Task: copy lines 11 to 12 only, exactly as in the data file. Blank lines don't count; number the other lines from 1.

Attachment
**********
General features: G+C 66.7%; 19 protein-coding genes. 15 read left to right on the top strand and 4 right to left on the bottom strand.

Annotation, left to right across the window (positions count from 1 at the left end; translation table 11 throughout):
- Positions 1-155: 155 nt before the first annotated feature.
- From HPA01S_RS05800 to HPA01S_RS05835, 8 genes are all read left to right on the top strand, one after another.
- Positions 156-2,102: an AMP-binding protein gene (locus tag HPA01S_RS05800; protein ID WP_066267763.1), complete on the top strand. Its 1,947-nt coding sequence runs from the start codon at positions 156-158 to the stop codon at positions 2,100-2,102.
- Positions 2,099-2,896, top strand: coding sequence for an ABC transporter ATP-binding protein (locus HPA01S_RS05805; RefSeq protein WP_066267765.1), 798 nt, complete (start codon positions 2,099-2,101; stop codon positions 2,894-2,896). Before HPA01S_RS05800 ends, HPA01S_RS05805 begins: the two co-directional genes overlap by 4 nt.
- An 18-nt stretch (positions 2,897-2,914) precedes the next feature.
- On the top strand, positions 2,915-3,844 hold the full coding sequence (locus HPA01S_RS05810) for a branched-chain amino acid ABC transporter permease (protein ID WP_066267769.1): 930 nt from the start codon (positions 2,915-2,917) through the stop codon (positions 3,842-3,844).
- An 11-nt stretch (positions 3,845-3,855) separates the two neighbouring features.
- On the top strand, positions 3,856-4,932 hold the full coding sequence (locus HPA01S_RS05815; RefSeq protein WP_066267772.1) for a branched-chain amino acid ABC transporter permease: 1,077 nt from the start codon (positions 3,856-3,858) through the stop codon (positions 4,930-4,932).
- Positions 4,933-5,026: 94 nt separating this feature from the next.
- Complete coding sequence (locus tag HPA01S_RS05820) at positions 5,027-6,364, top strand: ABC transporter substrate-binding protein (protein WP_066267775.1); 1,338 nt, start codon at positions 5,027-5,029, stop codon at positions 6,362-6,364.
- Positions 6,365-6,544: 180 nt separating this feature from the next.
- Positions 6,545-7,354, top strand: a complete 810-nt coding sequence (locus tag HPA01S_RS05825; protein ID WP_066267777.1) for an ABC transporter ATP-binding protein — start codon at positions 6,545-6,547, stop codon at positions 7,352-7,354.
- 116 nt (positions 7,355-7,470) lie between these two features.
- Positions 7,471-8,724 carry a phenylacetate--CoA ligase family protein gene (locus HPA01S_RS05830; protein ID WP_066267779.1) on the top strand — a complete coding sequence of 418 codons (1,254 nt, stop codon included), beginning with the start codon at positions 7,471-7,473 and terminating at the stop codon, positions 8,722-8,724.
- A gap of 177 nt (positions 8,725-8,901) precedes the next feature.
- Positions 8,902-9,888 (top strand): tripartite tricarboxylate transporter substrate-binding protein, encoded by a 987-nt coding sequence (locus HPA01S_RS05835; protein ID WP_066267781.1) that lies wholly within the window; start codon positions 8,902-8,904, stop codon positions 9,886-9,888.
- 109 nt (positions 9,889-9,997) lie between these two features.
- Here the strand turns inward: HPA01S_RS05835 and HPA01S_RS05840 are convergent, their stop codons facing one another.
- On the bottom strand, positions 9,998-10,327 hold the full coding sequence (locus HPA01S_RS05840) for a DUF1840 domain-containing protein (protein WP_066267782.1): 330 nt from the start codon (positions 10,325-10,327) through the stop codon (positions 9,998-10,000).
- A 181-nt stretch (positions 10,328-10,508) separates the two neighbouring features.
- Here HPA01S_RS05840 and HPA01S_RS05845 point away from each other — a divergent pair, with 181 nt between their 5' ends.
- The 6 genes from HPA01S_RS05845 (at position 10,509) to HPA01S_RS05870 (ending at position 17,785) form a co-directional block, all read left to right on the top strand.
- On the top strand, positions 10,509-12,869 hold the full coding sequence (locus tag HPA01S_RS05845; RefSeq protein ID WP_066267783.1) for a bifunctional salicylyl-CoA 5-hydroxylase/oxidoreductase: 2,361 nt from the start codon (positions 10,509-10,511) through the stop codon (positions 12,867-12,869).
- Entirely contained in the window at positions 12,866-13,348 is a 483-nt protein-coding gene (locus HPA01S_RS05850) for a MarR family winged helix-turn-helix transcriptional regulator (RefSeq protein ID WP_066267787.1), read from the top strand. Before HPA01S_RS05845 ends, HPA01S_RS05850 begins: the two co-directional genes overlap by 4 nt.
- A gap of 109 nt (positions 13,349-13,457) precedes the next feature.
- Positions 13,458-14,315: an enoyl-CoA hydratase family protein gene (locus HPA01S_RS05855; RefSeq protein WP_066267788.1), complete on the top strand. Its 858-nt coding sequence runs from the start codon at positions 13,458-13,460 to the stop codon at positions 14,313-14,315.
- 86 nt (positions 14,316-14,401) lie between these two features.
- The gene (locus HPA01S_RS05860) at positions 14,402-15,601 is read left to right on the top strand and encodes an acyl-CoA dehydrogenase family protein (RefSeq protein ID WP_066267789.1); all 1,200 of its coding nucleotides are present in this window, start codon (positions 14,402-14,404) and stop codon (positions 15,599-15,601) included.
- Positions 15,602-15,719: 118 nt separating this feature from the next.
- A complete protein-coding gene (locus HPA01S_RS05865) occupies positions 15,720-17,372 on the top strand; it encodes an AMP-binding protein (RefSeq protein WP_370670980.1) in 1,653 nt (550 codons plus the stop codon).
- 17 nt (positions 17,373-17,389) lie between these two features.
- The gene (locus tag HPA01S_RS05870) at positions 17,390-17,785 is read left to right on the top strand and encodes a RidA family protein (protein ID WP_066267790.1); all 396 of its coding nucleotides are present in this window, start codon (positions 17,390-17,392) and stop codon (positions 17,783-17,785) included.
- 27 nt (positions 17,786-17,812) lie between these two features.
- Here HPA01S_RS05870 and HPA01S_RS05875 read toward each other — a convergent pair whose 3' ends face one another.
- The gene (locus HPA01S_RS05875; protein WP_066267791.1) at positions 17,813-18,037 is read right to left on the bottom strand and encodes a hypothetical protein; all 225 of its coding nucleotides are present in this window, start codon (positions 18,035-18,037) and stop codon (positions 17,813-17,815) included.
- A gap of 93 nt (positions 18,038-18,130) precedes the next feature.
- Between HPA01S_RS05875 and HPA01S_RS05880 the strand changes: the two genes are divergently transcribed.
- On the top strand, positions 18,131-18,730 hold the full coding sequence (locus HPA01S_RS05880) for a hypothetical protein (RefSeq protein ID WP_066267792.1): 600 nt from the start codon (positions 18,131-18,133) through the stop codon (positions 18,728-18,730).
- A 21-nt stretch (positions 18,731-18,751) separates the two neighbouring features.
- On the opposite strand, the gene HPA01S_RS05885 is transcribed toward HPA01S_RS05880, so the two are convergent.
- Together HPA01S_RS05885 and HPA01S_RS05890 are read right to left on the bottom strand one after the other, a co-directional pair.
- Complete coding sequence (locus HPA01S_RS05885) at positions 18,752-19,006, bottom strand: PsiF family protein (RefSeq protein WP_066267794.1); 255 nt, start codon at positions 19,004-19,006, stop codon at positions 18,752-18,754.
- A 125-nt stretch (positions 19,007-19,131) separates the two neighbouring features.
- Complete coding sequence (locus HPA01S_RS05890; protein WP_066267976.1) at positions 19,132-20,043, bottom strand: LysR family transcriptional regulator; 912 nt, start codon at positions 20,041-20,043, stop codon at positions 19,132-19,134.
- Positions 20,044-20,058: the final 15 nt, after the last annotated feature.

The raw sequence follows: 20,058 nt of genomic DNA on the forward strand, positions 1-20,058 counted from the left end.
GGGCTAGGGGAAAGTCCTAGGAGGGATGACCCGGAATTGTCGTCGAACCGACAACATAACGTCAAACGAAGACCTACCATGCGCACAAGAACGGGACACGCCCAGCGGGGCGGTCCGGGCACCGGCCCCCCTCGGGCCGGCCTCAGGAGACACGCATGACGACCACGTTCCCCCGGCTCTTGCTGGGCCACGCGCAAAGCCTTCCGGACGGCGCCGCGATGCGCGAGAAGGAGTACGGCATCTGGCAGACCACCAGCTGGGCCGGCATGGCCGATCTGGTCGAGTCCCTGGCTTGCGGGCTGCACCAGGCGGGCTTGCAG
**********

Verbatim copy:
- Positions 4,933-5,026: 94 nt separating this feature from the next.
- Complete coding sequence (locus tag HPA01S_RS05820) at positions 5,027-6,364, top strand: ABC transporter substrate-binding protein (protein WP_066267775.1); 1,338 nt, start codon at positions 5,027-5,029, stop codon at positions 6,362-6,364.